MAC: Mines and Communities

Peruvian To Join London's Band Of Mining Tycoons

Published by MAC on 2006-10-22
Source: The Times ()

Peruvian to join London's band of mining tycoons

Grant Ringshaw, The Times

22nd October 2006

A SOUTH American mining tycoon is to become the latest foreign businessman to cash in on the natural-resources boom by listing his company on the London Stock Exchange.

Eduardo Hochschild, executive chairman and controlling shareholder in the Peruvian gold and silver miner Hochschild Mining, will see his personal fortune valued at $1.6 billion (£850m) by next month's London debut.

Hochschild, the world's fourth-largest producer of silver, is planning to raise $500m from the float, valuing the firm at about $2 billion. The business is 80% owned by Eduardo Hochschild. Alberto Beeck, another executive director, has a 17.6% stake.

Roberto Danino, a former prime minister of Peru and general counsel for the World Bank, is also an executive director with a 1.5% stake.

After the float, Eduardo Hochschild's stake is expected to fall to about 60%. His decision to list the company's shares on the London Stock Exchange (LSE) will be seen as another victory for London over its arch-rival New York.

The LSE and the New York Stock Exchange have been engaged in a bitter battle to attract the flotations of foreign companies.

However, New York has suffered because of the onerous requirements of the Sarbanes-Oxley Act and the risk from class-action lawsuits in America.

A host of foreign mining and metal companies are planning to come to London. These include Severstal, the giant Russian steelmaker, and Chelyabinsk Zinc, Russia's largest zinc producer.

The Peruvian group is the world's fourth-largest producer of silver and has significant interests in gold mining. Last year, Hochschild produced 10.5mounces of silver and 233,000 ounces of gold. The group's profits are split evenly between production of these two precious metals.

Hochschild owns three mines in Peru. It also has two advanced projects in Peru and Argentina. A further two projects in Mexico are in their early stages. It has about 25 long-term development projects in Latin America in total.

Hochschild is a specialist in deep-vein underground mines, as opposed to many gold and silver mining rivals that operate open-cast mines. Deep-vein mines are typically more profitable, with Hochschild's margins running at about 50%.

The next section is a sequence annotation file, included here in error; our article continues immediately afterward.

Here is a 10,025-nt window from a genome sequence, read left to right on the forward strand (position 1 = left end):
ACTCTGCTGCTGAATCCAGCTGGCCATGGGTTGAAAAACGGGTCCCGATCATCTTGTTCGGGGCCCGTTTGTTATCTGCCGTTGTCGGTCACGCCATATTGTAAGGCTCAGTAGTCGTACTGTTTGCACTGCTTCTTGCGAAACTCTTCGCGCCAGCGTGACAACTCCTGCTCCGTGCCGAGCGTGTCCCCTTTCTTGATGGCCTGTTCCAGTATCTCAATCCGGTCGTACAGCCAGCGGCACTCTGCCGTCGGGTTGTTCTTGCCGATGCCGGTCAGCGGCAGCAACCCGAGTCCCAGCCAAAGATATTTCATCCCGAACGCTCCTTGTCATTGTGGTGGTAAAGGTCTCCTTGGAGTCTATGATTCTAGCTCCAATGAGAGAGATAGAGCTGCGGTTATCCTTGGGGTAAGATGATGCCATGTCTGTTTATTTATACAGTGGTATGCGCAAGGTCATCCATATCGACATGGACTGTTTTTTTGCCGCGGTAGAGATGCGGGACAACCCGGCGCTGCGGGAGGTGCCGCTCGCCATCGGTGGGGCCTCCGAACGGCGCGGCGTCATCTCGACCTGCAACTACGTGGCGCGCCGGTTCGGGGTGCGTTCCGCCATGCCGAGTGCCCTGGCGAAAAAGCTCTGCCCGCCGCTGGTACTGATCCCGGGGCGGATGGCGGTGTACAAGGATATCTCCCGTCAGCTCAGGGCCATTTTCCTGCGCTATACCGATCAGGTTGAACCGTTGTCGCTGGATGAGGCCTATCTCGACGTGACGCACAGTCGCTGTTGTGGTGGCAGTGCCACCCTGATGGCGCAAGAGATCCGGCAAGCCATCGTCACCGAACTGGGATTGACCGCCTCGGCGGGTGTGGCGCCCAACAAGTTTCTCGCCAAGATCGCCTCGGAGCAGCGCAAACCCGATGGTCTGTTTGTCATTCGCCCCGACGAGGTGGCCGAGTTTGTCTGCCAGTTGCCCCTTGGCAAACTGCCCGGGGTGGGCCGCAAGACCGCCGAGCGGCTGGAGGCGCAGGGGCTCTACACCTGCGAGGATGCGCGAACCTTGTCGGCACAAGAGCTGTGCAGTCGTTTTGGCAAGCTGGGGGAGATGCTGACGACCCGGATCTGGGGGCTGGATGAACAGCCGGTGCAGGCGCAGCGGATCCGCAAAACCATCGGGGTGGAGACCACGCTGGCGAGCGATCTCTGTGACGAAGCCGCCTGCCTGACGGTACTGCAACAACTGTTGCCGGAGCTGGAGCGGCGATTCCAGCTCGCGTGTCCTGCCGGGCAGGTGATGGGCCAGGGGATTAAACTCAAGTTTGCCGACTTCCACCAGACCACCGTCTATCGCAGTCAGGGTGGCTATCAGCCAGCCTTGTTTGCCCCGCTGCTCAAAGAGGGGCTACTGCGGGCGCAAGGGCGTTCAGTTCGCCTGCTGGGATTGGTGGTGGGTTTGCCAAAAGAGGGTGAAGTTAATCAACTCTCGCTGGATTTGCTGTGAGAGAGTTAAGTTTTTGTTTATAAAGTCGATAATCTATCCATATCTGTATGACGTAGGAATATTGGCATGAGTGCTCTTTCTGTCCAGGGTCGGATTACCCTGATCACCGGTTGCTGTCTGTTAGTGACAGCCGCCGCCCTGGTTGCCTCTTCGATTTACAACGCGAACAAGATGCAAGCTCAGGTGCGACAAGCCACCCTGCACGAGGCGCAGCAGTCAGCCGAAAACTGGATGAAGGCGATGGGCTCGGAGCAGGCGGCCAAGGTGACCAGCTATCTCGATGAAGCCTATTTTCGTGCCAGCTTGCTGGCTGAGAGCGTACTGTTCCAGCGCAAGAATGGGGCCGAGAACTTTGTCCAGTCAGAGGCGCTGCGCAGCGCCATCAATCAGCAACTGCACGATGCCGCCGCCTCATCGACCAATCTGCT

The Peruvian mining giant is aiming to use the funds raised from the flotation to develop its existing projects. The group has set itself a target of doubling its combined gold and silver production by 2011 through organic growth.

However, Hochschild is also understood to be looking at a series of joint ventures and acquisitions worth between $150m and $250m each.

Hochschild was set up by Mauricio Hochschild, a German immigrant, in Chile in 1911 as a base-metals company.

After the second world war the group expanded into Bolivia and Peru. By the 1960s it had become one of the world's largest mining groups, similar in size to Rio Tinto. However, in 1984, the South American operations were sold to Anglo American.

In the same year, Hochschild bought Anglo's Peruvian interests, creating the foundations of the present group.

Hochschild is managed by an executive committee, led by Eduardo Hochschild. But the group is expected to appoint a chief executive after the flotation. The board also includes Sir Malcolm Field, a former chief executive of WH Smith, the high-street retailer.

Hochschild executives are due to meet potential investors this week.

The float is being handled by the investment banks JP Morgan Cazenove and Goldman Sachs.

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